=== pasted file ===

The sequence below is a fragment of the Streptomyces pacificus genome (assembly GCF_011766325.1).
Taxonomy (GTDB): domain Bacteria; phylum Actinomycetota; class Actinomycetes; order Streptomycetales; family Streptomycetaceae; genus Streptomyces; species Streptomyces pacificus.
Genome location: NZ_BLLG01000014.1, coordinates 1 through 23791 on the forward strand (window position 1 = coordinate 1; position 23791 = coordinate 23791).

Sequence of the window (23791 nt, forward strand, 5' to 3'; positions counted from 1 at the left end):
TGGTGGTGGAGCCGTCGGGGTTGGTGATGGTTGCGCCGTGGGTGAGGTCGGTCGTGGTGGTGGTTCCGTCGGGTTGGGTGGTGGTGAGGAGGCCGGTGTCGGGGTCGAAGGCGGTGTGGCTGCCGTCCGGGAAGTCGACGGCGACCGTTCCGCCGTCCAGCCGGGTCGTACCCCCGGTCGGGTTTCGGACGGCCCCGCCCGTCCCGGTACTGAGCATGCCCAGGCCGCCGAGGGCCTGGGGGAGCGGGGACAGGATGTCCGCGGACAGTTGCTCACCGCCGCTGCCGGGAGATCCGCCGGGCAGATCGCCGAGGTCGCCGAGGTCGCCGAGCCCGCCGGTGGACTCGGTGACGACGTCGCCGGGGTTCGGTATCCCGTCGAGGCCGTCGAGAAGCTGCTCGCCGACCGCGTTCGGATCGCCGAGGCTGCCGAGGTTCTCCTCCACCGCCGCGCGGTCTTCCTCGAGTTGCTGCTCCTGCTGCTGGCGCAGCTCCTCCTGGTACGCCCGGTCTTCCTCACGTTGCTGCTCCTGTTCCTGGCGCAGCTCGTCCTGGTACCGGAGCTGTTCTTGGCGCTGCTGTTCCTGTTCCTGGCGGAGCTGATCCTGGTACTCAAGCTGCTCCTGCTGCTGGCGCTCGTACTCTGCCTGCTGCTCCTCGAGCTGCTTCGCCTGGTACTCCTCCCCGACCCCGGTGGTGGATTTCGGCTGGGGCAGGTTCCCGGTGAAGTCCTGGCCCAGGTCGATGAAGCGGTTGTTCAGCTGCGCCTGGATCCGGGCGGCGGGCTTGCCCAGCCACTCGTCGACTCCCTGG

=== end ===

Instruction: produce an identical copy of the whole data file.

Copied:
The sequence below is a fragment of the Streptomyces pacificus genome (assembly GCF_011766325.1).
Taxonomy (GTDB): domain Bacteria; phylum Actinomycetota; class Actinomycetes; order Streptomycetales; family Streptomycetaceae; genus Streptomyces; species Streptomyces pacificus.
Genome location: NZ_BLLG01000014.1, coordinates 1 through 23791 on the forward strand (window position 1 = coordinate 1; position 23791 = coordinate 23791).

Sequence of the window (23791 nt, forward strand, 5' to 3'; positions counted from 1 at the left end):
TGGTGGTGGAGCCGTCGGGGTTGGTGATGGTTGCGCCGTGGGTGAGGTCGGTCGTGGTGGTGGTTCCGTCGGGTTGGGTGGTGGTGAGGAGGCCGGTGTCGGGGTCGAAGGCGGTGTGGCTGCCGTCCGGGAAGTCGACGGCGACCGTTCCGCCGTCCAGCCGGGTCGTACCCCCGGTCGGGTTTCGGACGGCCCCGCCCGTCCCGGTACTGAGCATGCCCAGGCCGCCGAGGGCCTGGGGGAGCGGGGACAGGATGTCCGCGGACAGTTGCTCACCGCCGCTGCCGGGAGATCCGCCGGGCAGATCGCCGAGGTCGCCGAGGTCGCCGAGCCCGCCGGTGGACTCGGTGACGACGTCGCCGGGGTTCGGTATCCCGTCGAGGCCGTCGAGAAGCTGCTCGCCGACCGCGTTCGGATCGCCGAGGCTGCCGAGGTTCTCCTCCACCGCCGCGCGGTCTTCCTCGAGTTGCTGCTCCTGCTGCTGGCGCAGCTCCTCCTGGTACGCCCGGTCTTCCTCACGTTGCTGCTCCTGTTCCTGGCGCAGCTCGTCCTGGTACCGGAGCTGTTCTTGGCGCTGCTGTTCCTGTTCCTGGCGGAGCTGATCCTGGTACTCAAGCTGCTCCTGCTGCTGGCGCTCGTACTCTGCCTGCTGCTCCTCGAGCTGCTTCGCCTGGTACTCCTCCCCGACCCCGGTGGTGGATTTCGGCTGGGGCAGGTTCCCGGTGAAGTCCTGGCCCAGGTCGATGAAGCGGTTGTTCAGCTGCGCCTGGATCCGGGCGGCGGGCTTGCCCAGCCACTCGTCGACTCCCTGG